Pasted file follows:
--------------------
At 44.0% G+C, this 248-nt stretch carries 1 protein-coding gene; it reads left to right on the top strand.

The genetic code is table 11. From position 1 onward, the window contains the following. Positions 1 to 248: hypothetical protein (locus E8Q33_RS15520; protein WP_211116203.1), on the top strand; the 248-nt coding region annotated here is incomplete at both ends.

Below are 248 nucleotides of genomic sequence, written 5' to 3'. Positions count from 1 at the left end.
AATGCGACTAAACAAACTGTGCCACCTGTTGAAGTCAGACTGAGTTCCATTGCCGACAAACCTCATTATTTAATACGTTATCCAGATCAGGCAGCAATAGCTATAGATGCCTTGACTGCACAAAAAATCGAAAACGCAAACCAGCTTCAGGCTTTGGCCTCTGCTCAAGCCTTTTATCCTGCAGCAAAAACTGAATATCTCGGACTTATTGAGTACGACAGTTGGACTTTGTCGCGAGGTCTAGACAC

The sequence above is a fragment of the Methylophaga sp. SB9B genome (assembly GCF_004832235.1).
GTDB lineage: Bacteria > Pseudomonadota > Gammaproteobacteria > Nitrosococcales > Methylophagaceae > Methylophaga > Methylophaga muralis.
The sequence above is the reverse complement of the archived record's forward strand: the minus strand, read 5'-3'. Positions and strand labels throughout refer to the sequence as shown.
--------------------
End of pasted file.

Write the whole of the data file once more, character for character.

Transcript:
At 44.0% G+C, this 248-nt stretch carries 1 protein-coding gene; it reads left to right on the top strand.

The genetic code is table 11. From position 1 onward, the window contains the following. Positions 1 to 248: hypothetical protein (locus E8Q33_RS15520; protein WP_211116203.1), on the top strand; the 248-nt coding region annotated here is incomplete at both ends.

Below are 248 nucleotides of genomic sequence, written 5' to 3'. Positions count from 1 at the left end.
AATGCGACTAAACAAACTGTGCCACCTGTTGAAGTCAGACTGAGTTCCATTGCCGACAAACCTCATTATTTAATACGTTATCCAGATCAGGCAGCAATAGCTATAGATGCCTTGACTGCACAAAAAATCGAAAACGCAAACCAGCTTCAGGCTTTGGCCTCTGCTCAAGCCTTTTATCCTGCAGCAAAAACTGAATATCTCGGACTTATTGAGTACGACAGTTGGACTTTGTCGCGAGGTCTAGACAC

The sequence above is a fragment of the Methylophaga sp. SB9B genome (assembly GCF_004832235.1).
GTDB lineage: Bacteria > Pseudomonadota > Gammaproteobacteria > Nitrosococcales > Methylophagaceae > Methylophaga > Methylophaga muralis.
The sequence above is the reverse complement of the archived record's forward strand: the minus strand, read 5'-3'. Positions and strand labels throughout refer to the sequence as shown.